There is no denying that the trading volume has been light this week, yet there is also no denying that the prevailing bias among the limited base of stock market participants has been positive.
In light of the devastation wrought this week in Texas by Hurricane Harvey, and the provocative missile launch by North Korea, it's a testament to the underlying bullish bias that the stock market has fared as well as it has.
Key sources of support have included declining interest rates, a rash of better than expected economic data, a 2.2% gain in Apple (AAPL), and a burgeoning belief that the federal assistance Houston and the state of Texas will need to rebuild after the storm will spark a bipartisan agreement on a budget resolution and debt ceiling increase without any unnecessary political drama.
At the same time, the stock market's resilience itself has been a buying catalyst, as it has left short sellers running for cover and opportunistic traders favoring speculative long positions. Month-end window dressing (which is another way of saying buying the dip after recent losses) has also been thrown into the mix of reasons why the stock market has acted well this week.
From the look of it, the stock market will be acting UP again at today's open.
Currently, the S&P futures are up six points, the Nasdaq 100 futures are up 14 points, and the Dow Jones Industrial Average futures are up 67 points. Those indications, if they hold, suggest the major indices will increase approximately 0.2% when trading begins.
Some encouraging economic data has been a focal point this morning.
China kicked things off overnight with a better than expected manufacturing PMI reading for August (51.7 actual; 51.4 prior). Attention then shifted to the eurozone, which featured a release of CPI data for August that didn't ignite any concerns about the ECB needing to adopt a stepped-up hawkish stance on its monetary policy.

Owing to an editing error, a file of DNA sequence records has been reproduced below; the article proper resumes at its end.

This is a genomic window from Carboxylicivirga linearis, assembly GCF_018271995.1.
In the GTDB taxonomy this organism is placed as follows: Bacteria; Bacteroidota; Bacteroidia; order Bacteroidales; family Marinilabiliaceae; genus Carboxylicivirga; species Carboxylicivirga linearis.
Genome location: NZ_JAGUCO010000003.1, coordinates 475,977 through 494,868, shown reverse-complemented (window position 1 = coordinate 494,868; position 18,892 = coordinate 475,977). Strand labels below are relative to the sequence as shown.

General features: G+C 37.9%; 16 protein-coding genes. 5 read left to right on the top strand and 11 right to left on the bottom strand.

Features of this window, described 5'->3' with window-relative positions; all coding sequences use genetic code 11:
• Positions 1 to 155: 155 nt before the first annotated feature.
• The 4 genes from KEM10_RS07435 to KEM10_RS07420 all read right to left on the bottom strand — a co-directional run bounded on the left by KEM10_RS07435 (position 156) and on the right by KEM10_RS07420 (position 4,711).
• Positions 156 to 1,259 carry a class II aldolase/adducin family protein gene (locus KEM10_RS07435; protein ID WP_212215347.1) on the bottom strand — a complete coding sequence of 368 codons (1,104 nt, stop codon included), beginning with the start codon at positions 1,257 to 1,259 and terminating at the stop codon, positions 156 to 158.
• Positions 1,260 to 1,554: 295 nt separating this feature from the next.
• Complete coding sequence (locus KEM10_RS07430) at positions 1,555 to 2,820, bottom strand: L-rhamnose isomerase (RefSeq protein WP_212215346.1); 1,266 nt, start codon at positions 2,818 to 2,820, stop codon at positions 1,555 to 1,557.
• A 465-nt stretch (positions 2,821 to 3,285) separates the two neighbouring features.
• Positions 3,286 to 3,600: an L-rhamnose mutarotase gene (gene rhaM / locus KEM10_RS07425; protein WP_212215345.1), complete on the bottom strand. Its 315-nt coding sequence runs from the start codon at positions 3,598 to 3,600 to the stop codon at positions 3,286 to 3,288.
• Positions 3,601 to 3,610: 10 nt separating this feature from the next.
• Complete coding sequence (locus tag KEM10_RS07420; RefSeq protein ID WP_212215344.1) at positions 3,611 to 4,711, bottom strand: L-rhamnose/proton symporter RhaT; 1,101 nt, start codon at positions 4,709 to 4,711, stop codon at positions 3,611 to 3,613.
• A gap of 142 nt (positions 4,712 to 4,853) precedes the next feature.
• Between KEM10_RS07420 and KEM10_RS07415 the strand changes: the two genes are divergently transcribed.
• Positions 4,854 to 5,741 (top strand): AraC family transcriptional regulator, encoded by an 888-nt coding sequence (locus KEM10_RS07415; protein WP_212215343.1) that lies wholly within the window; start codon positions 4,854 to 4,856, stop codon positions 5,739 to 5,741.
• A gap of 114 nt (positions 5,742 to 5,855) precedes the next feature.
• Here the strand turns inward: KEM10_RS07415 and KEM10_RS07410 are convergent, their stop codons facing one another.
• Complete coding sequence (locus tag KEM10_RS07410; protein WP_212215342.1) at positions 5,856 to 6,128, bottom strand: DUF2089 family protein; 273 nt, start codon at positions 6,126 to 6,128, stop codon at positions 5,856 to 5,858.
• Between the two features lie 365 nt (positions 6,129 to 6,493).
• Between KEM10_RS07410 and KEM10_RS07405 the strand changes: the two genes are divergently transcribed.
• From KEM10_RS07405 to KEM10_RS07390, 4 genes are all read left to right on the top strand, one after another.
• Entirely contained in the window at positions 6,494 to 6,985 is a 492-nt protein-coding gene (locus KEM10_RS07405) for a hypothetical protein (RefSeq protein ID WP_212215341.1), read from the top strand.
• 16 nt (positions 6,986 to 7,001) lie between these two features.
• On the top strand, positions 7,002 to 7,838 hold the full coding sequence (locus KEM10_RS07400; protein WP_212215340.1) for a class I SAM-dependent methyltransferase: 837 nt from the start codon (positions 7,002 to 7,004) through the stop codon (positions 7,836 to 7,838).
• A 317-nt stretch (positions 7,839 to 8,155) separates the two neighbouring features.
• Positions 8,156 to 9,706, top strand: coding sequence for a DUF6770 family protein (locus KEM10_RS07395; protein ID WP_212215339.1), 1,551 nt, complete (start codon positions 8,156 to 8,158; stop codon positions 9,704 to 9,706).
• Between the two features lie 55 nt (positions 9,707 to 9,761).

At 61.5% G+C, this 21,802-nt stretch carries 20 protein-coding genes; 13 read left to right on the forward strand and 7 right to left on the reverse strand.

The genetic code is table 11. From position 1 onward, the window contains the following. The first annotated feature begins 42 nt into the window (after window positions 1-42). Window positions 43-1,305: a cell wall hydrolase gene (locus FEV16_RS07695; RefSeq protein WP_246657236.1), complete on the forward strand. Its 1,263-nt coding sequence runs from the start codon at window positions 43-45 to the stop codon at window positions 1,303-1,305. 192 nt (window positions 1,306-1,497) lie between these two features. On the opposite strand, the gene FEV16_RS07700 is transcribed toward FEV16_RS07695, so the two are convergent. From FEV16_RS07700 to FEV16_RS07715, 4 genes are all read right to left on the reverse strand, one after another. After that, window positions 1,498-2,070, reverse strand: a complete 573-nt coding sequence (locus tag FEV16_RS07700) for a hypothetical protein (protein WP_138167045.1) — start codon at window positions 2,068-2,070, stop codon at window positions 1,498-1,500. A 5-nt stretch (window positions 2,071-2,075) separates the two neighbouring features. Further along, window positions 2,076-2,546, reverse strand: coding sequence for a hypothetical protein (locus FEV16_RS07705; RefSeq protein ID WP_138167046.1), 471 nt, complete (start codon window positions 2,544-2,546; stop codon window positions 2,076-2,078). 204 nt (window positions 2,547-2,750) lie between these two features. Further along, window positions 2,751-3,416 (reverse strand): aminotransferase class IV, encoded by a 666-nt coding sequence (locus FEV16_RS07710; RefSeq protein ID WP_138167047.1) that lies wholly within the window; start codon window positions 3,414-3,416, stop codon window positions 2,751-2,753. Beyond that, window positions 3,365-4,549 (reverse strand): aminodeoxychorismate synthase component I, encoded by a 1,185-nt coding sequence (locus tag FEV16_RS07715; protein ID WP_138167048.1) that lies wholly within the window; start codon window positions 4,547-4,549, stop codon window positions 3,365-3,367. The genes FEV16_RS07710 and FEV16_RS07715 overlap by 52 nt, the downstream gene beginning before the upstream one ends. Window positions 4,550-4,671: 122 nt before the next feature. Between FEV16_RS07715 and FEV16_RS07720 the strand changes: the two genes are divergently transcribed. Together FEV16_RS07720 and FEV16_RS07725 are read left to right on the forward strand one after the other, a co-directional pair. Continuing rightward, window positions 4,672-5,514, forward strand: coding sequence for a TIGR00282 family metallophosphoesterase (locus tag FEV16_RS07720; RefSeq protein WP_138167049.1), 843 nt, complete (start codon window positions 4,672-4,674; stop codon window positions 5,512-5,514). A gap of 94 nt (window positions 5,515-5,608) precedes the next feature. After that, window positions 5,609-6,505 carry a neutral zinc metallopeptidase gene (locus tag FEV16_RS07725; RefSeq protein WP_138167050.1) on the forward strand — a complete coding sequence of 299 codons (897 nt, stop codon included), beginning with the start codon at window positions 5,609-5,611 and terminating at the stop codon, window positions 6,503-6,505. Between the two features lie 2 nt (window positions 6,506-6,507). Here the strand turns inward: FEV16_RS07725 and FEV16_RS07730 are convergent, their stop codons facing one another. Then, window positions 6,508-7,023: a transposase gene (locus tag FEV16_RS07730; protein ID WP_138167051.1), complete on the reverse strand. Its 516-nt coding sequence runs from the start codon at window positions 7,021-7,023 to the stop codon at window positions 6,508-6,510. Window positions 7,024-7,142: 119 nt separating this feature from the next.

A similar outlook with respect to the Federal Reserve seems to be flowing out of the Personal Income and Spending report for July. That report showed personal income increased 0.4% in July (Briefing.com consensus 0.3%), led by a nice 0.5% increase in wages and salaries, while personal spending increased 0.3% (Briefing.com consensus 0.4%) on the heels of an upwardly revised 0.2% increase (from 0.1%) for June.
The key takeaway from the report, however, was that inflation pressures remained subdued, which suggests to market participants that expectations for another rate hike this year can also remain subdued.
The PCE Price Index and core PCE Index, which excludes food and energy, were both up 0.1% in July. Those increases left the PCE Price Index up 1.4% year-over-year, unchanged from the 12-months ending in June, and the core PCE Price Index up 1.4%, down from 1.5% in June.
PCE price inflation remains well below the Fed's longer run target of 2.0%, yet it is the dip in the core inflation rate that stands out today because that can't be blamed on volatile energy prices.
Separately, the initial claims report was another cookie-cutter report. It showed initial claims for the week ending August 26 increased by 1,000 to 236,000, as expected, and that continuing claims for the week ending August 19 decreased by 12,000 to 1.942 million.
This report marks the 130th straight week that initial claims have been below 300,000, which is reflective of an environment in which employers are reluctant to let go of their workers.
The 10-yr note recouped some modest losses after the release of the Personal Income and Spending report and is back to unchanged, with its yield at 2.13% versus 2.48% at the start of the year. The U.S. Dollar Index (93.13, +0.25, +0.3%), in turn, saw its earlier strength weaken a bit after the release of the report, as rate hike concerns were quieted.